Once you have these audiences it’s up to you to decide how best to target them. For some audiences, you can simply upload the CSV with name, address, and phone number into your library’s Facebook account and start targeting them with ads and follow up with more contacts later. For other audiences it might be best to start by running a phonebank campaign and call each of them. In other cases you might have to knock on their door or send them a piece of direct mail. While I made some suggestions here, you’ll have to look at your audiences and make your own decisions or feel free to ask me in the comments below. No matter where you get an audience, try to build ladders of engagement for each one by understanding your goal with each of them.
Sometimes it helps to work backwards from your goal. For example, if you want more people in your community who are likely to vote for your library, then of course, start with a voter file. Or, if you want more donors, you can start with local likely donors from AtoZ databases. And, if you want more volunteers, you can have Acxiom upload a list of non-profit volunteers into your Facebook account and you can target them through Facebook ads with links to your VolunteerMatch page. These highly targeted audiences are the key to bringing you the highest ROI for your initiatives.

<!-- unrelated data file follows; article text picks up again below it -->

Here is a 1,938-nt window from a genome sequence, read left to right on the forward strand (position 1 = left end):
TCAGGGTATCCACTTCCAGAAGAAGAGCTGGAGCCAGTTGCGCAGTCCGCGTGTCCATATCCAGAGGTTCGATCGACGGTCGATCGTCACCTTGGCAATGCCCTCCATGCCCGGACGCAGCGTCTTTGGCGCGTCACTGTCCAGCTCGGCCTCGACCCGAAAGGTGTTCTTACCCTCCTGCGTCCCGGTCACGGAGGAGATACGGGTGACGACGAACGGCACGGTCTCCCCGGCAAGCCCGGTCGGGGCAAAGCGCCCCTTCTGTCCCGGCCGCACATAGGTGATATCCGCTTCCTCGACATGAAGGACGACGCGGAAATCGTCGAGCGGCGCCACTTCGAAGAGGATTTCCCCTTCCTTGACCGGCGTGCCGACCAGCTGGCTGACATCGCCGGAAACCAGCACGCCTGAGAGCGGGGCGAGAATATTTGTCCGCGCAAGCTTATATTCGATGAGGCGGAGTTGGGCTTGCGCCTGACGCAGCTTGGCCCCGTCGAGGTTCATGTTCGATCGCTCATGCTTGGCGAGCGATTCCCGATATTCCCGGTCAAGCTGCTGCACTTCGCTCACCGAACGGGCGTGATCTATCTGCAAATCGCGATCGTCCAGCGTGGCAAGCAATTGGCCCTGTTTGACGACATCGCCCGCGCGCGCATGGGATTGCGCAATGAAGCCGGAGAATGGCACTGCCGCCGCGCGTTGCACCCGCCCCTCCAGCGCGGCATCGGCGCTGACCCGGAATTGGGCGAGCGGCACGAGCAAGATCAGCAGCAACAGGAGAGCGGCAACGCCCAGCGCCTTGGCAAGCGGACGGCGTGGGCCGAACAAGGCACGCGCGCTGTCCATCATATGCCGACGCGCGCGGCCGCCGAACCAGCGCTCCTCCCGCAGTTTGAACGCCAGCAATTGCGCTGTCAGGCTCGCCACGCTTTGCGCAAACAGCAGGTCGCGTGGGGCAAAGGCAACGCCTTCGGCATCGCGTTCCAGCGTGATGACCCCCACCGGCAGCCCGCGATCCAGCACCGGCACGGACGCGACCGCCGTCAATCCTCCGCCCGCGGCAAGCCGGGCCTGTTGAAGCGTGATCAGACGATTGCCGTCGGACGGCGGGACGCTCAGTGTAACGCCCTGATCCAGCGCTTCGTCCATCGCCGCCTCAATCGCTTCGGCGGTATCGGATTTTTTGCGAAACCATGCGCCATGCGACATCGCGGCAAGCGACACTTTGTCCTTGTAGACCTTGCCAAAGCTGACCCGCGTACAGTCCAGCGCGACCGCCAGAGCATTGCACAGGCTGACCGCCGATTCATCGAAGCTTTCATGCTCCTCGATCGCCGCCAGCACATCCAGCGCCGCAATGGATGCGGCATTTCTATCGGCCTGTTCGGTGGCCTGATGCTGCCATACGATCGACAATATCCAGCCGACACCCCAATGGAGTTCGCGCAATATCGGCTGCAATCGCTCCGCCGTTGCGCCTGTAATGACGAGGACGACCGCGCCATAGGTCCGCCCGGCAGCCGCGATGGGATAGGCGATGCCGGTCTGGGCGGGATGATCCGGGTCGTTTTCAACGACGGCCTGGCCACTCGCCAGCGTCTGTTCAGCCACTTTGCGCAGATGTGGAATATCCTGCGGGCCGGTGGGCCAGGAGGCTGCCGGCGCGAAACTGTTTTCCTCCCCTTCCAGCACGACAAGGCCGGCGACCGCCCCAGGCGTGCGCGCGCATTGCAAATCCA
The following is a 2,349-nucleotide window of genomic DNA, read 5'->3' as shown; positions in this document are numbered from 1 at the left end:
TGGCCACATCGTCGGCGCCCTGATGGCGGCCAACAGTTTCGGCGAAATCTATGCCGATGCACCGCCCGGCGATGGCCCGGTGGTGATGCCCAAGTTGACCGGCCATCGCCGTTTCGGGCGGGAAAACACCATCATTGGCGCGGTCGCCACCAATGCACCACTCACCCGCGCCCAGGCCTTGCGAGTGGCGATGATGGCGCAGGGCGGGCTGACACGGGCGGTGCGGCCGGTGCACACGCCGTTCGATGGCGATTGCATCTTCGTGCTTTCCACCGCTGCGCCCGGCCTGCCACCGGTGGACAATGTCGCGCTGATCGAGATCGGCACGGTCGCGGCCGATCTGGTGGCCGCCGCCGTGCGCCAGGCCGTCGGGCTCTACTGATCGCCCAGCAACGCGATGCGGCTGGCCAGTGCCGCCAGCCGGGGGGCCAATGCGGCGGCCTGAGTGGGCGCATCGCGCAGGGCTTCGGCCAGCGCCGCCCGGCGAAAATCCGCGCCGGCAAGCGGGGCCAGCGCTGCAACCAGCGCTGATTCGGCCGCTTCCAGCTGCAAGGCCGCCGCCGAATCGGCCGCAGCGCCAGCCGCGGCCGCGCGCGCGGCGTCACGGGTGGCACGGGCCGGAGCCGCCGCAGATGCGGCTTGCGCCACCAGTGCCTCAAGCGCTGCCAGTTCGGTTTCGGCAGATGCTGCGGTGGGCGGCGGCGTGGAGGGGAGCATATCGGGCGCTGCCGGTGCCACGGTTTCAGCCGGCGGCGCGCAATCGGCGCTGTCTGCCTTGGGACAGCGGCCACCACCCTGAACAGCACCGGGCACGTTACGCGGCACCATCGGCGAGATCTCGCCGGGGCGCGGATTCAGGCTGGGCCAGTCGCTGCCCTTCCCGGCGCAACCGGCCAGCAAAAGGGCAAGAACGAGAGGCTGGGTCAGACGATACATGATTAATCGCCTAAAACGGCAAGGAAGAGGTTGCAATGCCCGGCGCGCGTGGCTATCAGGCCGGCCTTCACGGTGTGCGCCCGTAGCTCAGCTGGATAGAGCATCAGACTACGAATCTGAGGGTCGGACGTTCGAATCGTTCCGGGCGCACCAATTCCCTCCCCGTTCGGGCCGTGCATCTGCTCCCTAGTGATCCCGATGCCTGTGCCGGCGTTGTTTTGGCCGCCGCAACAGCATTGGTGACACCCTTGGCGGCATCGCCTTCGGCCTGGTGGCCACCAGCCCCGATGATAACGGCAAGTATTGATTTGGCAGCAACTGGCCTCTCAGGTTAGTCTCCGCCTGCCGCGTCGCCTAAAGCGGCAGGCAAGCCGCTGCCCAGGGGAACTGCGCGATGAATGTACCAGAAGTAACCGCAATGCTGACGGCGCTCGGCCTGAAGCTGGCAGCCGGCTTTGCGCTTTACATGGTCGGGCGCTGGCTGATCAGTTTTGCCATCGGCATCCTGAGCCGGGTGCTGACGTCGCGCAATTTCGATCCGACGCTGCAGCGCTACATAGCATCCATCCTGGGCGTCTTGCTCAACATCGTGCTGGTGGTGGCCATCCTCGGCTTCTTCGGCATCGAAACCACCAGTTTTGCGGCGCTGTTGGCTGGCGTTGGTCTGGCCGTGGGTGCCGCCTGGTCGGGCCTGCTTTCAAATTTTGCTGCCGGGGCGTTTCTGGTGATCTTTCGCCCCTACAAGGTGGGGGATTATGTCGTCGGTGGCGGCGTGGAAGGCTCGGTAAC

I have only barely scratched the surface of building audiences for library campaigns and initiatives. Major political parties, PACs, and causes, spend billions of dollars on cultivating the most accurate audiences they can and use data sets, voter models, test messaging, focus groups, etc… to win campaigns. One of EveryLibrary’s big initiatives is to build a lot of these datasets and audiences. But these are just three of my favorite ways to build an audience to start a campaign quickly and easily. We’ve worked with many political operatives who have their own tools and techniques for their own campaigns and initiatives. I know that there are many other sources for audiences and I’d love to hear where you like to get your audiences from or how you like to build data on top of your audiences to make them more effective.
If you are interested in having EveryLibrary conduct a training to build political skills for librarians or speaking at your conference or staff development day you can get more information here. Or for information about my training, workshops and consulting, please view my speaking page.